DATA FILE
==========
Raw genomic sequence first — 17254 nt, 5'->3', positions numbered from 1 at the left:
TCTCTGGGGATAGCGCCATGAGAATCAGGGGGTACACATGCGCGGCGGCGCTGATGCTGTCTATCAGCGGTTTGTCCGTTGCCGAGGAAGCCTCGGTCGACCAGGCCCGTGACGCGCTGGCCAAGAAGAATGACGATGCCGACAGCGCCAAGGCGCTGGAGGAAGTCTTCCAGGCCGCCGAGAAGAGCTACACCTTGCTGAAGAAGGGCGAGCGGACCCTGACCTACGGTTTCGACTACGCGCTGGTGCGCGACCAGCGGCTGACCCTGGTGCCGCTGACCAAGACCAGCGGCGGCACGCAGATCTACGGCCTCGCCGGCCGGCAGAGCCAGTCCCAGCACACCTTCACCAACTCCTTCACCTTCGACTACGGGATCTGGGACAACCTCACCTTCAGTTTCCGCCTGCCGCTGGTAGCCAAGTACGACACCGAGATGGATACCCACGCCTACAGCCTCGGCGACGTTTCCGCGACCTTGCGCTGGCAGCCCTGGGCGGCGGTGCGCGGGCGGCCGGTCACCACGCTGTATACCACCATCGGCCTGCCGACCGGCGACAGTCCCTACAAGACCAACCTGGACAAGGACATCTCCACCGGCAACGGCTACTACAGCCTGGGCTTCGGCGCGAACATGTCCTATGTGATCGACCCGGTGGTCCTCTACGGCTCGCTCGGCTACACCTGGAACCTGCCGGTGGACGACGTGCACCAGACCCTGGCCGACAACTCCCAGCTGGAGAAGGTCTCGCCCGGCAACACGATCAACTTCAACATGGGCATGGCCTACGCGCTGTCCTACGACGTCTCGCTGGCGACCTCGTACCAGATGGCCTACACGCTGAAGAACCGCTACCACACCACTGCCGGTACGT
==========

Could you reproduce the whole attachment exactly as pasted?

Raw genomic sequence first — 17254 nt, 5'->3', positions numbered from 1 at the left:
TCTCTGGGGATAGCGCCATGAGAATCAGGGGGTACACATGCGCGGCGGCGCTGATGCTGTCTATCAGCGGTTTGTCCGTTGCCGAGGAAGCCTCGGTCGACCAGGCCCGTGACGCGCTGGCCAAGAAGAATGACGATGCCGACAGCGCCAAGGCGCTGGAGGAAGTCTTCCAGGCCGCCGAGAAGAGCTACACCTTGCTGAAGAAGGGCGAGCGGACCCTGACCTACGGTTTCGACTACGCGCTGGTGCGCGACCAGCGGCTGACCCTGGTGCCGCTGACCAAGACCAGCGGCGGCACGCAGATCTACGGCCTCGCCGGCCGGCAGAGCCAGTCCCAGCACACCTTCACCAACTCCTTCACCTTCGACTACGGGATCTGGGACAACCTCACCTTCAGTTTCCGCCTGCCGCTGGTAGCCAAGTACGACACCGAGATGGATACCCACGCCTACAGCCTCGGCGACGTTTCCGCGACCTTGCGCTGGCAGCCCTGGGCGGCGGTGCGCGGGCGGCCGGTCACCACGCTGTATACCACCATCGGCCTGCCGACCGGCGACAGTCCCTACAAGACCAACCTGGACAAGGACATCTCCACCGGCAACGGCTACTACAGCCTGGGCTTCGGCGCGAACATGTCCTATGTGATCGACCCGGTGGTCCTCTACGGCTCGCTCGGCTACACCTGGAACCTGCCGGTGGACGACGTGCACCAGACCCTGGCCGACAACTCCCAGCTGGAGAAGGTCTCGCCCGGCAACACGATCAACTTCAACATGGGCATGGCCTACGCGCTGTCCTACGACGTCTCGCTGGCGACCTCGTACCAGATGGCCTACACGCTGAAGAACCGCTACCACACCACTGCCGGTACGT